In the sixteenth and seventeenth centuries, the Azores served as a stage for storing extremely valuable treasures, carried by lush Spanish galleons. Therefore, it is not surprising that, in that time, there were several attacks of pirates and corsairs that plagued the archipelago.
Legend has it that one of these treasures still lies on São Miguel island, specifically in the land of stories, the Parish of Maia.
By the end of the first quarter of the sixteenth century, an invaluable treasure of pure African gold
bars, confined in an old trunk, had been delivered to Inês Maia, founder of the Land of Stories, to be
Sir George Clifford, English privateer in the service of the Queen of England, Isabel I,
perpetrated several attacks on Azorean soil, searching for treasure. Informed that the greatest of all
was buried in the land of stories, he decided to invade the parish of Maia, shortly after its settlement.
Inês Maia, being aware of Sir Clifford’s intention, by a fugitive slave from the galleon “Hispaniola”,
wisely, took the reins of the situation and instructed three horsemen of his bodyguard, accompanied by nine
peasants to carry and hide all the gold bars in a site of remote access: the place of Pedra Queimada / Lajinha.
Other 3 riders were instructed to take the empty ark to the fishing port - Calhau D’Areia and to simulate a robbery in that place. Thus, all boats of Inês Maia’s fleet were destroyed.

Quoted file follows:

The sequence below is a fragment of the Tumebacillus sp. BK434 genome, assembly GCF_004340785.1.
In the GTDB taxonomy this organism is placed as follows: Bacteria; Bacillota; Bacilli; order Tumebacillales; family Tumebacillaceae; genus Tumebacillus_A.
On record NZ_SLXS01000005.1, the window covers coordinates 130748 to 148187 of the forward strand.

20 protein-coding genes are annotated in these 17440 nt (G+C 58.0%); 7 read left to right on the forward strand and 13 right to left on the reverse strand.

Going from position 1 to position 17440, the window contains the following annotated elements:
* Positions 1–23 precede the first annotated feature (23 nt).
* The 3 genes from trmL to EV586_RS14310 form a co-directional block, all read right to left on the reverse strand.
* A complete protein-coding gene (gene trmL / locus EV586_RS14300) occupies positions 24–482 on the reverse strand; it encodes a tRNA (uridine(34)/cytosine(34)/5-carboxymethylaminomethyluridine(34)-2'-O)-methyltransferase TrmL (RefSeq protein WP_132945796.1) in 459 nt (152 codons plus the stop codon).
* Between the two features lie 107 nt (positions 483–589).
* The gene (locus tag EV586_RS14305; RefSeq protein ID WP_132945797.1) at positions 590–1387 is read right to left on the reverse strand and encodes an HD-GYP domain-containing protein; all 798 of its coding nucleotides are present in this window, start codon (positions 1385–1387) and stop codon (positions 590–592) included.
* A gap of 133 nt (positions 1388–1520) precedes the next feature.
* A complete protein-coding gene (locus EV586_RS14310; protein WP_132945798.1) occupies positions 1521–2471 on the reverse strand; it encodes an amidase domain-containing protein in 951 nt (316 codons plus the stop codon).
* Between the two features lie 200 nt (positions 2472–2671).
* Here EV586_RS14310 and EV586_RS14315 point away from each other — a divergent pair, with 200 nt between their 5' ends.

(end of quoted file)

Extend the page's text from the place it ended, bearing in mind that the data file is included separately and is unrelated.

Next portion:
After the galleon being moored, Sir. Clifford was received by the wise Inês Maia and 3 more weeping maids, which, in desperation, asked to speak to the commander of that crew. They said that days before, the Parish of Maia had been invaded by pirates who had taken all the treasure. After destroying, slaughtering and raped her maids, they left without mercy. Hopeless and without knowing what to do, Inês Maia sent a letter to the Kings of Portugal, requesting them military assistance, which was already under way.
Fearing being caught, Sir Clifford gave immediate orders to withdraw his crew, leaving the Land of Stories safe and sound from his wickedness.
To the Spaniards that left the treasure to the guard of Inês Maia, the wise lady told them that the
English privateers, led by Sir Clifford, were responsible for the treasury theft.
Inês da Maia’s plan was a huge success, so the wise lady decreed that the treasure should be kept
forever as a symbol of the strength, persistence, boldness and wisdom of the local inhabitants.